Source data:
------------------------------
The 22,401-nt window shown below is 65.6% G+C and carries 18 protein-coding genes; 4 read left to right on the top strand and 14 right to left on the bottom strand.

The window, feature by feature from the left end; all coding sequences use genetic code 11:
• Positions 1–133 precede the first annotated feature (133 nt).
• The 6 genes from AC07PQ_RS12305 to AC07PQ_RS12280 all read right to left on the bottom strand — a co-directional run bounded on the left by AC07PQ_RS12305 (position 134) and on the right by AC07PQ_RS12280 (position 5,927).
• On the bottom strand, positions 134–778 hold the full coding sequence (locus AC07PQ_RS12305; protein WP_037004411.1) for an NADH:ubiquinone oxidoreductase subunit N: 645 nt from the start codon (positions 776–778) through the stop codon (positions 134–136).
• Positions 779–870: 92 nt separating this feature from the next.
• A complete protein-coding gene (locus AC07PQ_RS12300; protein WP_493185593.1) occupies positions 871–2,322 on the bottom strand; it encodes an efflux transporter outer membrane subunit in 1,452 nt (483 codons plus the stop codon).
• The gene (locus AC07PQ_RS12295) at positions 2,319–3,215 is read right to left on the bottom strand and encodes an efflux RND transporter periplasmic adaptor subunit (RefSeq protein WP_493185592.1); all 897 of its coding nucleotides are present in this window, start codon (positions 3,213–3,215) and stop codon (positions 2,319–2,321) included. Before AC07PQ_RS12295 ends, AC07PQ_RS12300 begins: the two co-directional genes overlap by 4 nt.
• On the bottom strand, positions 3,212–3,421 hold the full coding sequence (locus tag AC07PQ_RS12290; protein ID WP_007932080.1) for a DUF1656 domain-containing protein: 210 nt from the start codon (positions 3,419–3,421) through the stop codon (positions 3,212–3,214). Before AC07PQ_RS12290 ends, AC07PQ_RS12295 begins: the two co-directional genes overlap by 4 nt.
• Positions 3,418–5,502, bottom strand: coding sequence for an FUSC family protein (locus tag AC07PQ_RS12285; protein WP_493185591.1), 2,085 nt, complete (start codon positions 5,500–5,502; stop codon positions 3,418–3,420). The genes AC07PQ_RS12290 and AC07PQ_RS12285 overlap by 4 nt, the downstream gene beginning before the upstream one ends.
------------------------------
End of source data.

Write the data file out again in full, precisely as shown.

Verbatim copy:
The 22,401-nt window shown below is 65.6% G+C and carries 18 protein-coding genes; 4 read left to right on the top strand and 14 right to left on the bottom strand.

The window, feature by feature from the left end; all coding sequences use genetic code 11:
• Positions 1–133 precede the first annotated feature (133 nt).
• The 6 genes from AC07PQ_RS12305 to AC07PQ_RS12280 all read right to left on the bottom strand — a co-directional run bounded on the left by AC07PQ_RS12305 (position 134) and on the right by AC07PQ_RS12280 (position 5,927).
• On the bottom strand, positions 134–778 hold the full coding sequence (locus AC07PQ_RS12305; protein WP_037004411.1) for an NADH:ubiquinone oxidoreductase subunit N: 645 nt from the start codon (positions 776–778) through the stop codon (positions 134–136).
• Positions 779–870: 92 nt separating this feature from the next.
• A complete protein-coding gene (locus AC07PQ_RS12300; protein WP_493185593.1) occupies positions 871–2,322 on the bottom strand; it encodes an efflux transporter outer membrane subunit in 1,452 nt (483 codons plus the stop codon).
• The gene (locus AC07PQ_RS12295) at positions 2,319–3,215 is read right to left on the bottom strand and encodes an efflux RND transporter periplasmic adaptor subunit (RefSeq protein WP_493185592.1); all 897 of its coding nucleotides are present in this window, start codon (positions 3,213–3,215) and stop codon (positions 2,319–2,321) included. Before AC07PQ_RS12295 ends, AC07PQ_RS12300 begins: the two co-directional genes overlap by 4 nt.
• On the bottom strand, positions 3,212–3,421 hold the full coding sequence (locus tag AC07PQ_RS12290; protein ID WP_007932080.1) for a DUF1656 domain-containing protein: 210 nt from the start codon (positions 3,419–3,421) through the stop codon (positions 3,212–3,214). Before AC07PQ_RS12290 ends, AC07PQ_RS12295 begins: the two co-directional genes overlap by 4 nt.
• Positions 3,418–5,502, bottom strand: coding sequence for an FUSC family protein (locus tag AC07PQ_RS12285; protein WP_493185591.1), 2,085 nt, complete (start codon positions 5,500–5,502; stop codon positions 3,418–3,420). The genes AC07PQ_RS12290 and AC07PQ_RS12285 overlap by 4 nt, the downstream gene beginning before the upstream one ends.